Same-sex marriage opponents claimed on Tuesday that they have collected enough signatures to place the issue before Maryland voters in November.
Derek McCoy, executive director of the Maryland Marriage Alliance, said during a Tuesday afternoon press conference outside the Maryland Secretary of State’s office in Annapolis that his organization submitted 113,000 signatures. They have yet to be certified, but the group submitted more than double the 55,736 signatures necessary to place the referendum on the ballot.
The Maryland Marriage Alliance hopes to collect 150,000 signatures by the June 30 deadline.
The group did not immediately return the Blade’s request for comment, but a Public Policy Polling survey last week found that 57 percent of Marylanders would vote for the same-sex marriage law that Gov. Martin O’Malley signed in March. The same PPP poll found that 55 percent of the state’s black voters back marriage rights for same-sex couples.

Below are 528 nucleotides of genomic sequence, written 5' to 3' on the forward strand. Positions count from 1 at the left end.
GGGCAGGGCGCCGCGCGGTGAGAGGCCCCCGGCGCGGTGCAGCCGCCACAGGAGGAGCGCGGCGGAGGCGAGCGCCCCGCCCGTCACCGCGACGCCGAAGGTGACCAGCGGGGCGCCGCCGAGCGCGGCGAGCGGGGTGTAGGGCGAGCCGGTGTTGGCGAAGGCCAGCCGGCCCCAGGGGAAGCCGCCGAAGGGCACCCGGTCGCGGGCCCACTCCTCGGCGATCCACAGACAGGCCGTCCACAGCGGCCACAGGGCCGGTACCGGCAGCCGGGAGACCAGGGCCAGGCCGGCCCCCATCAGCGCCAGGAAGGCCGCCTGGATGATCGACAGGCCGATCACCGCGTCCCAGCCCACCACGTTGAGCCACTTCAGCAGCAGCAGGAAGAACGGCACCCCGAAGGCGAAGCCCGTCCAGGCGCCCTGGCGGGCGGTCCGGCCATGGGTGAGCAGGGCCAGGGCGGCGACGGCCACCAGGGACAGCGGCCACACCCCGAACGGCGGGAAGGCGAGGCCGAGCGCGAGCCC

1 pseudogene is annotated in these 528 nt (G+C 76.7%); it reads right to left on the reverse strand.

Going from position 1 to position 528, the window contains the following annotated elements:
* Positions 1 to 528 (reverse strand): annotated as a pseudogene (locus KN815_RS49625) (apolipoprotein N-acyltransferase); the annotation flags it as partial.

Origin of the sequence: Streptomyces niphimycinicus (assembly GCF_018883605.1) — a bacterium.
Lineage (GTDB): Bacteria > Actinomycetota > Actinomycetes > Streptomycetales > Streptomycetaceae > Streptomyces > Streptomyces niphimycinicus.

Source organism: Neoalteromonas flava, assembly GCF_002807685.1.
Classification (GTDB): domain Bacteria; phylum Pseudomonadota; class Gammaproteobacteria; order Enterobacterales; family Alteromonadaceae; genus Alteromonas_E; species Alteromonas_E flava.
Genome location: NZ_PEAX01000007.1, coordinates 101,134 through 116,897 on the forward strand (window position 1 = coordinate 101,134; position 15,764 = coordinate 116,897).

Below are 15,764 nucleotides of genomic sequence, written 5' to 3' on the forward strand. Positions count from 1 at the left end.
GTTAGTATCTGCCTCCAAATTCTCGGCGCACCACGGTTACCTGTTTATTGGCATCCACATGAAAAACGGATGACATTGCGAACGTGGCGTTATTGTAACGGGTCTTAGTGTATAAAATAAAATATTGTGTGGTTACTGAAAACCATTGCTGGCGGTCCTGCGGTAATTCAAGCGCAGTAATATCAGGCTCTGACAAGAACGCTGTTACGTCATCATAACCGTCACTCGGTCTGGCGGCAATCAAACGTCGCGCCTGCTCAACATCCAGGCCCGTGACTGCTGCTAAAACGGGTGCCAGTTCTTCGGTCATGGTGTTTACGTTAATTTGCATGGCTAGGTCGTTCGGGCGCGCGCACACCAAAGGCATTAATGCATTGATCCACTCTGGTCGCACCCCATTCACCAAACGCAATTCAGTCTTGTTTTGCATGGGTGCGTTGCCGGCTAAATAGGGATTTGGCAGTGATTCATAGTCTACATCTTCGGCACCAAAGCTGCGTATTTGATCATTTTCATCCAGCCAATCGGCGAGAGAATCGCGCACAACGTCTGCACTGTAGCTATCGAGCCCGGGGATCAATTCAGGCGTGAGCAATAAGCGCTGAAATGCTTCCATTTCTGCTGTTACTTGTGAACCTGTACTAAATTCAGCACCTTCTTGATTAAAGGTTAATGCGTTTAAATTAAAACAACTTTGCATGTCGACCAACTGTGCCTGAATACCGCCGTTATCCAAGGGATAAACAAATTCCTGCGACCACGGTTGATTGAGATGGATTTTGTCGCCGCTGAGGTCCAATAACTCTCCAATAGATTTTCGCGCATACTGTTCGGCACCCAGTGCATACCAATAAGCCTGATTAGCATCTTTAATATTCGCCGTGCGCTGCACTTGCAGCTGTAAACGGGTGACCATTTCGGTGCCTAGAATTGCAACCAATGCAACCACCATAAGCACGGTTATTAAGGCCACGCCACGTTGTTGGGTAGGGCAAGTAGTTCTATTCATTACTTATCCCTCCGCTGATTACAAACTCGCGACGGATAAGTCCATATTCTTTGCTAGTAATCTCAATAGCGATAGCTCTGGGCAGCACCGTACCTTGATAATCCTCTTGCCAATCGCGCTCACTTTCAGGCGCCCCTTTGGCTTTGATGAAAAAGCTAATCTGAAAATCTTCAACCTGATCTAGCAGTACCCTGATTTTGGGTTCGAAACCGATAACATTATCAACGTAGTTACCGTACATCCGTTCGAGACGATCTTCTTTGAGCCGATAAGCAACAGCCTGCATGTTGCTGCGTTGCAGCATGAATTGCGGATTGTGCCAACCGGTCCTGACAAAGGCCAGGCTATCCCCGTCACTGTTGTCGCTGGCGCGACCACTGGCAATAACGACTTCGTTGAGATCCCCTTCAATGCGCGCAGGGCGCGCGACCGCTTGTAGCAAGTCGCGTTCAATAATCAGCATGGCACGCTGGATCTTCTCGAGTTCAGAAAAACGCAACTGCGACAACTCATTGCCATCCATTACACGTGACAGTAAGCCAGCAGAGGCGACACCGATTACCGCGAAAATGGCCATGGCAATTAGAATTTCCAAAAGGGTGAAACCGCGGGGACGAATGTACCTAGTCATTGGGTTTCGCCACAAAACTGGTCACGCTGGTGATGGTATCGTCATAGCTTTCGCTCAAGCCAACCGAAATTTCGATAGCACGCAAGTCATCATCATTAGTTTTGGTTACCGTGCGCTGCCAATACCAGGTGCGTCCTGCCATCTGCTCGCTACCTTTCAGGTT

The Baltimore-based National Association for the Advancement of Colored People announced its support of nuptials for gays and lesbians during their National Board of Director’s quarterly meeting in Miami on May 19.
“Given the low bar for petitioning a law to the ballot in Maryland, we’ve always expected same-sex marriage opponents to meet that threshold and then some—up to their stated target of 150,000,” said Josh Levin, campaign director for Marylanders for Marriage Equality. “But don’t confuse meeting the legal requirement with intensity or measure of support. It’s clear those opposed to marriage equality are losing ground.”
Maryland Del. Heather Mizeur (D-Montgomery County) echoed Levin.
“We’ve always been planning to fight a referendum fight,” she told the Blade as she discussed the likely referendum. “We know when this comes to referendum we’re going to win. Public opinion is continuing to evolve rapidly and support is on our side.”